>
A two-pass approach is my plan.

> If this is simple zero-order Huffman coder: Set p_i to the relative
> frequency of symbol i. ceil(-log_2(p_i)) will give you the number of
> bits the Huffman code will assign to the symbol. N \sum_i p_i *
> ceil(-log_2(p_i)) will give you the compressed file size in bits, where
> N is the number of symbols in the stream. Round up to the next byte,
> done. Remember that you somehow also need to signal the Huffman code you
> used, i.e. there is an overhead of side-channels not included in the
> above computation.
>
I don't understand most of the above computations as I am limited to a
high-school math education.  But logarithms are too complex to do on
an 8-bit computer with any semblance of speed.

 0
Reply rose.joseph12 (88) 2/9/2012 5:09:36 PM

I should've mentioned: the figures I have are the size of the block to
compress, the values that occur and the number of occurences for each
value.  However, I don't want to use the number of occurences in the
calculation as it would take too long.  And as for the overhead, I
don't want to reveal how I'm going to do compression, so I'll have to
figure it out myself.  Sorry about the rudeness--it wasn't intended.  :
(

On Feb 9, 12:09=A0pm, Harry Potter <rose.josep...@yahoo.com> wrote:
> On Feb 9, 11:56=A0am, Thomas Richter <t...@math.tu-berlin.de> wrote:> Is =
a two-pass approach acceptable, i.e. determine the relative
> > frequencies first, design the optimal Huffman code, then encode?
>
> A two-pass approach is my plan.
>
> > If this is simple zero-order Huffman coder: Set p_i to the relative
> > frequency of symbol i. ceil(-log_2(p_i)) will give you the number of
> > bits the Huffman code will assign to the symbol. N \sum_i p_i *
> > ceil(-log_2(p_i)) will give you the compressed file size in bits, where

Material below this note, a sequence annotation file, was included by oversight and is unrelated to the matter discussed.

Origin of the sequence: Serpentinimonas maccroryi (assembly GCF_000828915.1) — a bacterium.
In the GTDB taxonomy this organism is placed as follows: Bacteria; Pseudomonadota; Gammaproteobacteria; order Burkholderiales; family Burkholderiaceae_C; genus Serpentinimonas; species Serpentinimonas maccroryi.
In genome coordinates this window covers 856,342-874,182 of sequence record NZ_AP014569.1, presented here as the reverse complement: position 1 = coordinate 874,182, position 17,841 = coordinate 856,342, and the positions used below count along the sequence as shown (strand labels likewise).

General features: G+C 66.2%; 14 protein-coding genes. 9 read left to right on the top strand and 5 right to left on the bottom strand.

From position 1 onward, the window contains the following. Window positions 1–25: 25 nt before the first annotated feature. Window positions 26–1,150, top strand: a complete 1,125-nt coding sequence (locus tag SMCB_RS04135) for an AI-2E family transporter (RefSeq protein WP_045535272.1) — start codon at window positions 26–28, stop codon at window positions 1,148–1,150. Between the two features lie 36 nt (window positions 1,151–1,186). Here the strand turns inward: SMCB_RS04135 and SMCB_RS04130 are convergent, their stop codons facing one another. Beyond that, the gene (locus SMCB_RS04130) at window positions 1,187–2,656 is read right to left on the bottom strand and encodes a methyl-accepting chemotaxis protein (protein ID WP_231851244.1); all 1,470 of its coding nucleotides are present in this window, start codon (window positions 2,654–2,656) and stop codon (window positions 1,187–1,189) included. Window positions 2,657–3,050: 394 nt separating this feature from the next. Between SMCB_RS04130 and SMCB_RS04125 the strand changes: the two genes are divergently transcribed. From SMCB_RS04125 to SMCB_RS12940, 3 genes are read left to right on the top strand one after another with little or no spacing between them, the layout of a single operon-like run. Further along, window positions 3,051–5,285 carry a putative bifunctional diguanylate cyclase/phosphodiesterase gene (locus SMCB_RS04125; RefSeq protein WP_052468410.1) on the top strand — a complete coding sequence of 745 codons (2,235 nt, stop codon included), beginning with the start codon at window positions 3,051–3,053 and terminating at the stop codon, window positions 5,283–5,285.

> > N is the number of symbols in the stream. Round up to the next byte,
> > done. Remember that you somehow also need to signal the Huffman code yo=
u
> > used, i.e. there is an overhead of side-channels not included in the
> > above computation.
>
> I don't understand most of the above computations as I am limited to a
> high-school math education. =A0But logarithms are too complex to do on
> an 8-bit computer with any semblance of speed.


 0
Reply rose.joseph12 (88) 2/9/2012 5:25:07 PM

On 09.02.2012 18:09, Harry Potter wrote:

> I don't understand most of the above computations as I am limited to a
> high-school math education.  But logarithms are too complex to do on
> an 8-bit computer with any semblance of speed.

Point 1) No, taking the log to the base of two is not a complex
operation. It is a matter of shifting and counting the shifts and is
trivial.

Point 2) Sorry, folks, but without mathematics no compression. The
problem can be solved by getting an education, and only by that. If
that's not your intention - deliver Pizza instead. Sorry to sound so
strict, but it is *really* that simple. As always, it is up to you to
fix it.


 0
Reply thor16 (336) 2/9/2012 7:45:11 PM

On Feb 9, 2:45=A0pm, Thomas Richter <t...@math.tu-berlin.de> wrote:
> Point 1) No, taking the log to the base of two is not a complex
> operation. It is a matter of shifting and counting the shifts and is
> trivial.
>
I can do that.

> Point 2) Sorry, folks, but without mathematics no compression. The
> problem can be solved by getting an education, and only by that. If
> that's not your intention - deliver Pizza instead. Sorry to sound so
> strict, but it is *really* that simple. As always, it is up to you to
> fix it.

You're right.  I think I have some ideas, though.

 0
Reply rose.joseph12 (88) 2/10/2012 2:03:15 PM

On Feb 9, 1:45=A0pm, Thomas Richter <t...@math.tu-berlin.de> wrote:
>
> Point 2) Sorry, folks, but without mathematics no compression. The
> problem can be solved by getting an education, and only by that. If
> that's not your intention - deliver Pizza instead. Sorry to sound so
> strict, but it is *really* that simple. As always, it is up to you to
> fix it.

For order-0/statistical and complex methods, absolutely.  But I wrote
my own LZ77 compressor long before I understood what those were.  My
math is also limited, but I've tried to make up for it with excessive
research.

I have entertained the idea of going back to college (ie. night school
or community college) to complete calculus and trigonometry.  I have
been using many methods and formulas in my hobby work for over a
decade without fully understanding them.  The proverbial "light bulb"
has not yet lit up yet.

 0
Reply MobyGamer301 (143) 2/10/2012 3:06:36 PM